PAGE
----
Hope-chest from reclaimed wood – part 5: Lid work begins
Early on when I started writing about the Hope-chest I mentioned that I used an old piano part for the lid. Here is a picture of the lid and its original frame.
I have to admit that I tried hard to find a way to incorporate the frame in the new lid. But, after long deliberations I decided to use only the inner panel and to flank it with a new hard wood frame that I would build. The old panel was made from poplar and was covered with Mahogany veneer. I decided to clean and sand the veneer surface before continuing and building the new frame. I tried cleaning it with alcohol, as I suspected it had a shellac finish.
Indeed, shellac it was. So, after removing some of the top shellac layer (which smelled moldy) I resorted to a more aggressive technique of steel brush and sand paper.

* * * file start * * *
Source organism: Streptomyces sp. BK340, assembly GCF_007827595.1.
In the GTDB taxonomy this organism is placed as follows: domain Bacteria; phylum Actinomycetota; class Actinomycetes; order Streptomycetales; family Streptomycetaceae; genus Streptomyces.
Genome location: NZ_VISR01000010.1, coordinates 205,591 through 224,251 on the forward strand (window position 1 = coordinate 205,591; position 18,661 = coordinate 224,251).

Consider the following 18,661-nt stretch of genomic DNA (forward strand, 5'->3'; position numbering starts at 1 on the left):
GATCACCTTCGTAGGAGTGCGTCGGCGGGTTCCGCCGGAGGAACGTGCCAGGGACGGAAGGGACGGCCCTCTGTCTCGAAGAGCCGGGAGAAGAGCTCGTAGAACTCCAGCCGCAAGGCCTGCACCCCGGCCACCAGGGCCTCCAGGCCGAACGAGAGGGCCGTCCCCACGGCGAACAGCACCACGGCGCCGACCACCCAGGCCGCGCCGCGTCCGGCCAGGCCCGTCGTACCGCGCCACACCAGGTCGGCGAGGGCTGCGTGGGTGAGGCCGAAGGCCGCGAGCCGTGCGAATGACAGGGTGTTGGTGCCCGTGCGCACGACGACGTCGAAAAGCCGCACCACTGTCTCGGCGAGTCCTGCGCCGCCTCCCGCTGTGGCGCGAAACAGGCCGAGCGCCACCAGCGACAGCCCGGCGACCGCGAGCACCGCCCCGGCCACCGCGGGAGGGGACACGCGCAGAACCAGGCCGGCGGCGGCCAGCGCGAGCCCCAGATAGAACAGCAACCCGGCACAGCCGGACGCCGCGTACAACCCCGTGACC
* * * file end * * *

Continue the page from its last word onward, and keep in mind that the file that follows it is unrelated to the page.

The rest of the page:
Next, I cut the panel to size and looked for the right material to build the new frame around it. I had in my possession some old cherry parts that, in their previous life, used to be part of a specimen vitrine in the Harvard Museum of Comparative Zoology. The cherry parts were exceptionally dry, a fact that puzzled me. I was wondering if wood incorporated in furniture that housed a museum collection was intentionally dried to lower then 8% humidity… or perhaps the wood was so dry because the piece was housed in a archival-environment which is meant to be kept dry.
I milled and cut the old parts to dimensions. Then, I made a groove along the lid's edge and made matching tongs on all the lid's edges.
Next time I will show how I finished the lid.